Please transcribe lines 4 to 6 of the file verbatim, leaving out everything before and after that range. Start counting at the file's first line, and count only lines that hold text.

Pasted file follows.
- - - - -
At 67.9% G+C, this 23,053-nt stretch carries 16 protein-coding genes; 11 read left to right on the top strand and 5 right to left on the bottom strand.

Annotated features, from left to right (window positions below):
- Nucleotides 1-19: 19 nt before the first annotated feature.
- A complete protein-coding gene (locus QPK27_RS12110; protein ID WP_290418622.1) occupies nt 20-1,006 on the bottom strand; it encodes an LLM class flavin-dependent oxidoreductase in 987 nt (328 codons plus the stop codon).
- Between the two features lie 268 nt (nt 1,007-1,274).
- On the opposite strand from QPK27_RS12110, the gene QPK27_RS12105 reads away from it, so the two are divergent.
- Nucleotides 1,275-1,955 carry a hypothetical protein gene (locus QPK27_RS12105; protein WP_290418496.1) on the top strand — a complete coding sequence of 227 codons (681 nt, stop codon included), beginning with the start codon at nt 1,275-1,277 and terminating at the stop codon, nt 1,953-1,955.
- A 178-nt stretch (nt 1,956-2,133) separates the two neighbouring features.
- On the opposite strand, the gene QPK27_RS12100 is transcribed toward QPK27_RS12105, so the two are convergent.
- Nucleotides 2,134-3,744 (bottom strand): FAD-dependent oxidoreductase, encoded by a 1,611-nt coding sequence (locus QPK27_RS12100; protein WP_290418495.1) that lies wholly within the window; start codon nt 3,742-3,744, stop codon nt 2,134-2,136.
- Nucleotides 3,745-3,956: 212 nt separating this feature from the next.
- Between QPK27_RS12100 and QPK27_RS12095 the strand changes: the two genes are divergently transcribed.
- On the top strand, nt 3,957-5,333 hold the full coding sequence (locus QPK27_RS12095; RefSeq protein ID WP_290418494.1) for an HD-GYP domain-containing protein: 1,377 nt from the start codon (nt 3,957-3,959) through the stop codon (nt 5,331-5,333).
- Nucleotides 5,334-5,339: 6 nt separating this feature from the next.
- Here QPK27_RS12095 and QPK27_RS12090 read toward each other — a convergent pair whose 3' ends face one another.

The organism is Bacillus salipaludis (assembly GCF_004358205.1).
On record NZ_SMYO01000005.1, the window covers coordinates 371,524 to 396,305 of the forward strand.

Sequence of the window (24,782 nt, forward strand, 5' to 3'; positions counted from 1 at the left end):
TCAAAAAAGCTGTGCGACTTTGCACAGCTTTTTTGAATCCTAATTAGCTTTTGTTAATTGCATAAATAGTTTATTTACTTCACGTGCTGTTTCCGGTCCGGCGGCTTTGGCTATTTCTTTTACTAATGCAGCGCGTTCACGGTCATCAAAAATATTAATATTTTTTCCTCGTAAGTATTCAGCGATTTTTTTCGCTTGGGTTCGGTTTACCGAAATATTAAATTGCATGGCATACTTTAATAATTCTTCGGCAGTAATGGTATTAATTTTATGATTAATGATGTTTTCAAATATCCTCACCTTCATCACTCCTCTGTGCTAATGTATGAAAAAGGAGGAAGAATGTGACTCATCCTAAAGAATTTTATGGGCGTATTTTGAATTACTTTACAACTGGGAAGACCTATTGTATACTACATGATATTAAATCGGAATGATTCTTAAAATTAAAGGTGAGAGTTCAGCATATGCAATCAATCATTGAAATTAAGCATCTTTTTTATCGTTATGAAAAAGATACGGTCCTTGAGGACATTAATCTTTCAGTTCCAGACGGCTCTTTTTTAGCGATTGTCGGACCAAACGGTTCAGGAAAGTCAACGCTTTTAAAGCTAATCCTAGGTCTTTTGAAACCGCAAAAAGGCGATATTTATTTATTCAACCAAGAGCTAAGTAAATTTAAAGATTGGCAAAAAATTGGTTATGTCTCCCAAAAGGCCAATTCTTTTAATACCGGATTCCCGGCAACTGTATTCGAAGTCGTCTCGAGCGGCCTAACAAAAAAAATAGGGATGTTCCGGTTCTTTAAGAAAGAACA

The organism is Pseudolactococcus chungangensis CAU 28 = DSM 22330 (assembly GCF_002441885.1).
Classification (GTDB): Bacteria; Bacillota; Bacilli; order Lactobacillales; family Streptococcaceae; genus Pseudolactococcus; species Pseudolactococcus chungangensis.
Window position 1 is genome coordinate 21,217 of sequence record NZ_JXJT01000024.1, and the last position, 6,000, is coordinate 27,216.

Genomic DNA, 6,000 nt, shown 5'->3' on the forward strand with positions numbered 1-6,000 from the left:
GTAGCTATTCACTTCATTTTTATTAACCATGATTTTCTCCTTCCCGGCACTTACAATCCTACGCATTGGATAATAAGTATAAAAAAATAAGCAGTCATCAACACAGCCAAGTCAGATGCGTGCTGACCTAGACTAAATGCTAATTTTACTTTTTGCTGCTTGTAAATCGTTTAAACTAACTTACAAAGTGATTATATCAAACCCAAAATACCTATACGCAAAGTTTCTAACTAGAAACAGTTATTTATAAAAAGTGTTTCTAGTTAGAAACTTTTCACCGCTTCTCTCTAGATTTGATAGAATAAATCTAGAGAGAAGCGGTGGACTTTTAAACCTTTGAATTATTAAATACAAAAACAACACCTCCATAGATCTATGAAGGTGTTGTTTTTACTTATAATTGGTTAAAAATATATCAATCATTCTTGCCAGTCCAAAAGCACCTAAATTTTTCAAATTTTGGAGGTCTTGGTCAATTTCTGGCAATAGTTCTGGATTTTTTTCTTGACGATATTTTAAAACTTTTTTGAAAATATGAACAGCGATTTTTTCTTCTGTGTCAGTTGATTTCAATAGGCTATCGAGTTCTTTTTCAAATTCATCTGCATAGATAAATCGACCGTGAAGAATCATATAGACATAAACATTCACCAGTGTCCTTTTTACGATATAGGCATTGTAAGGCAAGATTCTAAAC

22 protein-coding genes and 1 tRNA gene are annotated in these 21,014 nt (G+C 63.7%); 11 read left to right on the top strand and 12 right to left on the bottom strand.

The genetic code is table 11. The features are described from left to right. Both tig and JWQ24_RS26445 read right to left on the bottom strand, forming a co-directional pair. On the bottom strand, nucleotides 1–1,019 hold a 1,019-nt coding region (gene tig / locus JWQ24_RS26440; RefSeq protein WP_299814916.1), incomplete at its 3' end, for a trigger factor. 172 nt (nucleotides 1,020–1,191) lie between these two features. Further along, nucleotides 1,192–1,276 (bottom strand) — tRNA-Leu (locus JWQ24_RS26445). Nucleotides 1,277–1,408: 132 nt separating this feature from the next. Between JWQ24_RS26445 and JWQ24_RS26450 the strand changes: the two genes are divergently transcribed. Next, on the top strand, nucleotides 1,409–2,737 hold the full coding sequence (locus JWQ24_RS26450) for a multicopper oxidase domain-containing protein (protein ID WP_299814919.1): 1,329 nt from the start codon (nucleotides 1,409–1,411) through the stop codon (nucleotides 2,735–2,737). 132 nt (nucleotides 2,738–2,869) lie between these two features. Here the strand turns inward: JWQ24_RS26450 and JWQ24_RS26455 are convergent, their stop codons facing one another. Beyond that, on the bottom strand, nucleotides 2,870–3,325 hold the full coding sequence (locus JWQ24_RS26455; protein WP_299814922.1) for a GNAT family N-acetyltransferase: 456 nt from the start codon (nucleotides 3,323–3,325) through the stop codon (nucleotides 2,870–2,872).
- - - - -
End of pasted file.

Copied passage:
- A complete protein-coding gene (locus QPK27_RS12110; protein ID WP_290418622.1) occupies nt 20-1,006 on the bottom strand; it encodes an LLM class flavin-dependent oxidoreductase in 987 nt (328 codons plus the stop codon).
- Between the two features lie 268 nt (nt 1,007-1,274).
- On the opposite strand from QPK27_RS12110, the gene QPK27_RS12105 reads away from it, so the two are divergent.